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This question has started to preoccupy since read Stevey's Google Platforms Rant by Steve Yegge. (The original post was removed.) Among many other things he asserts that usability is more important than security. Personally I agree that the safest way of keeping your data is yanking any cable out of your machine, completely powering it off and locking it away into a safe... Still, what do you think is the right mix of security measures vs usability?

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closed as not constructive by Patrick McElhaney Dec 2 '11 at 17:11

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2 Answers

I hit this question constantly and almost always have to make adjustments during testing sessions.

The post is correct that if the product isn't usable or accessible, then there is no product since it'd be a digital rock. Though the argument I think is flawed a little bit.

Looking at the argument a different way...the user doesn't care what happens at a systems level after they click the "add to cart" button or even login. They only care that their assumed expectations (i.e. the correct product, at the correct price and quantity, is added to the cart) are met. To the majority of users that's I've talked to through tests and interviews, only consider security when there's something that triggers the response such as a Social Security Number or similar field, a SSL warning from the browser, or even a picture of a lock for example.

So at a broad level, usability and security are fairly stand alone since you can have a very secure system that is still usable. When they collide is when the user becomes aware of a security concern and you have to test to see how to best address the concerns of the system and the concerns of the user at the same time. There'll always need to be a compromise.

When compromises need to be made, I start with the following rules and then tweak after testing/review.

  1. Challenge the security requirements (e.g. can just the last 4 digits of a social security number be used instead of the entire thing?).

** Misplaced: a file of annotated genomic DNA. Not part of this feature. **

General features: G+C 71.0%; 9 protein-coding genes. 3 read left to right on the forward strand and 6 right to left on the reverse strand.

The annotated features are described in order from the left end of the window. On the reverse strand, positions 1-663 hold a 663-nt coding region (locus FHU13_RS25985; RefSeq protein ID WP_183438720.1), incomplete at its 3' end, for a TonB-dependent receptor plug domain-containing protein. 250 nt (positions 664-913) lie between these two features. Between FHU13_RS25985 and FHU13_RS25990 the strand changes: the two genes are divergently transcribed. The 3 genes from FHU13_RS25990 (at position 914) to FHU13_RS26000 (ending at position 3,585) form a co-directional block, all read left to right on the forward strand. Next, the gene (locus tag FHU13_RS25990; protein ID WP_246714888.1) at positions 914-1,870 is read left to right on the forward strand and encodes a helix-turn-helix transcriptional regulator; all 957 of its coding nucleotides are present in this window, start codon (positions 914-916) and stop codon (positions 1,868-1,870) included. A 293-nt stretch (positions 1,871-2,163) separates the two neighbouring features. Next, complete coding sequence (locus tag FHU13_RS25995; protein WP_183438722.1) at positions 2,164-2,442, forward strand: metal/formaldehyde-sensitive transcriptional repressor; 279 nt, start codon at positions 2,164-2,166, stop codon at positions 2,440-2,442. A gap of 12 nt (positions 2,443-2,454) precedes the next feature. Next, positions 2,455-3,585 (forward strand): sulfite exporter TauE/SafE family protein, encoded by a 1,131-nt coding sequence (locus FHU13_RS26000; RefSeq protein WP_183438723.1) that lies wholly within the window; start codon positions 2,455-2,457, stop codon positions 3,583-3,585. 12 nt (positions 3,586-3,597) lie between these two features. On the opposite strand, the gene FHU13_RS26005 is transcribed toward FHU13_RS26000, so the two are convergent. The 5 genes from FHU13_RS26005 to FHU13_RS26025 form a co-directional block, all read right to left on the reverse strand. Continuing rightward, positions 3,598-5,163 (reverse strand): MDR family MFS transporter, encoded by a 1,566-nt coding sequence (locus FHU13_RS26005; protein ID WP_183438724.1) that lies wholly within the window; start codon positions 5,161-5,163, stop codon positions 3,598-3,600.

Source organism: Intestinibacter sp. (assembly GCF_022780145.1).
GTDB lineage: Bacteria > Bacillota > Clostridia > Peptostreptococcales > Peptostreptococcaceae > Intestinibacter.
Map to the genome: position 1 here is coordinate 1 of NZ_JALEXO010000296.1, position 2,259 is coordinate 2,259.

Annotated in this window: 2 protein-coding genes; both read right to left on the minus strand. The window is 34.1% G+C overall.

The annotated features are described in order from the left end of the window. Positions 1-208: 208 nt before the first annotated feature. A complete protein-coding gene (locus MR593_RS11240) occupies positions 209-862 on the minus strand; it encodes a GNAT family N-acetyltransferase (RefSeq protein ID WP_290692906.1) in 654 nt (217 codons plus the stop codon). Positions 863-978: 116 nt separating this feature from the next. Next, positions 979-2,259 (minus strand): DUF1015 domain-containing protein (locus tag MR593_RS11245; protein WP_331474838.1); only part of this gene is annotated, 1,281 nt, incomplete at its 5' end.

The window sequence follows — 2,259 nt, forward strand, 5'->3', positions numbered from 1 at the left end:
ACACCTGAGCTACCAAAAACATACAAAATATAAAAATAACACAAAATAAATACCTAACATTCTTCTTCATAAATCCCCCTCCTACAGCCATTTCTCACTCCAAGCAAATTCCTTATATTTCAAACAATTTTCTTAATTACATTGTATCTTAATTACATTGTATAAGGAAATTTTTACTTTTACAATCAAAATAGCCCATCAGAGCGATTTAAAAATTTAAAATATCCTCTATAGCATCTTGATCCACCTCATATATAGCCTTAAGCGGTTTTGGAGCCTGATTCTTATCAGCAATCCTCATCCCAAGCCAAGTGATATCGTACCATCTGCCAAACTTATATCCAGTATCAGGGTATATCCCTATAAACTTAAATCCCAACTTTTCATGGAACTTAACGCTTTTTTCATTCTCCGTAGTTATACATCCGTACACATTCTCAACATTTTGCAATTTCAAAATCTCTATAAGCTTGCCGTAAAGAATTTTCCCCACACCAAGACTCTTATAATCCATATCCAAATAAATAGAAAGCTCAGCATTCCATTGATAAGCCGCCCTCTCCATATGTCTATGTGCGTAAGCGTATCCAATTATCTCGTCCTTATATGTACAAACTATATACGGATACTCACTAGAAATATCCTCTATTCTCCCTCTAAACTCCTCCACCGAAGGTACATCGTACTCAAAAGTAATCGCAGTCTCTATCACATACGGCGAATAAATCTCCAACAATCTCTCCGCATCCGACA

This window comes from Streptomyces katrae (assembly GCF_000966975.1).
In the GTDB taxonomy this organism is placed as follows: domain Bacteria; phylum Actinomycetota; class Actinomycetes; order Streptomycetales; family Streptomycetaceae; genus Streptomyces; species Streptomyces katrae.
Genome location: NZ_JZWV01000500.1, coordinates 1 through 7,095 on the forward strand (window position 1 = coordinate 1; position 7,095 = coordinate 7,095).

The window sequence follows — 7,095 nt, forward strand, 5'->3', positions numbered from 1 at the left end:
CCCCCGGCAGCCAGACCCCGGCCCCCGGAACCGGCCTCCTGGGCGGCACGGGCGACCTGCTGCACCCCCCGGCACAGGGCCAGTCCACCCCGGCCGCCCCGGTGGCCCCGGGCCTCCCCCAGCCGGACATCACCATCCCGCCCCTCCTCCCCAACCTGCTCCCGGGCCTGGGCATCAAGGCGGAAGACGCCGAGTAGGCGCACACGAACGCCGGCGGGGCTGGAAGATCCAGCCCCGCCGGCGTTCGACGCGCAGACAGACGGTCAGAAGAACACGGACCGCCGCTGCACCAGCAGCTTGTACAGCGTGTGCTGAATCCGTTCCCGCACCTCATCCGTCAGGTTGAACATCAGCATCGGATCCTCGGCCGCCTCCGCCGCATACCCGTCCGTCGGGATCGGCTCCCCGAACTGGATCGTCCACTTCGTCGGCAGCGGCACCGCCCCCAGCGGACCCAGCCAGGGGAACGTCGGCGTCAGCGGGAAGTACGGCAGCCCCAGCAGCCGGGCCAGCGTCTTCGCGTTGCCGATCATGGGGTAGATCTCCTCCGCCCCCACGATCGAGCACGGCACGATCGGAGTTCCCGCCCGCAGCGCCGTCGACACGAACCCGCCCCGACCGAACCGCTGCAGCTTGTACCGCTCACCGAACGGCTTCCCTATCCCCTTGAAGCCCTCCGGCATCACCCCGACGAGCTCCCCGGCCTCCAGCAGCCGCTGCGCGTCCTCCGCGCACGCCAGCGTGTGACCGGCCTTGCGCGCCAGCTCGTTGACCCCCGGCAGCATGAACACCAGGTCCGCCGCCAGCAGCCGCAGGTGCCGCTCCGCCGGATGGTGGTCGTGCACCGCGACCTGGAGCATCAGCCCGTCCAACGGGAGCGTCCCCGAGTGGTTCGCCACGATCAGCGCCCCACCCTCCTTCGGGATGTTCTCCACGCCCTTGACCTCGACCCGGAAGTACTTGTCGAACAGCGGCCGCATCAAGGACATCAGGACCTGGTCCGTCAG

2. Give the user more control and visibility of their security (e.g. don't restrict password patterns but make sure there's a security warning or password strength indicator so they know how insecure the password they use for everything really is).

  3. Legal wins - if there's a legal requirement in terms of some security requirement that impacts the user, inform the user and implement the security measure.

Again, all of this needs to be tested and reviewed for your scenarios; however, this is what I usually start with. It's amazing how many conflicts these 3 rules can smooth out for developers and users alike.

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Don't forget that depending on the situation, better usability actually yields more security:

  • If the security mechanisms are too complicated to use, users will often choose not to use it at all. (To put it bluntly: Why is Blackberry less used than iPhone?)
  • If bad usability hinders the understanding what the security mechanism protects, the user will find a way to circumvent it. (E.g., if you require a 20-char password, they will definitely write it down. Is this desirable?)
  • A of security also can decrease usability, namely, if malfunctioning comes from being exploited. (The user of a hacked phone will blame the manufacturer, not himself.)
  • Bad usability may create a false sense of trust. (If I need to log in to see my content, I will assume that everybody else needs to do the same, even if it is nowhere "promised" explicitly.)

Recommended Reading:

Security and Usability - Designing Secure Systems That People Can Use (O'Reilly)
It tries to reframe IT security (Authentication, Privacy, ...) from a psychological, Usability point of view.

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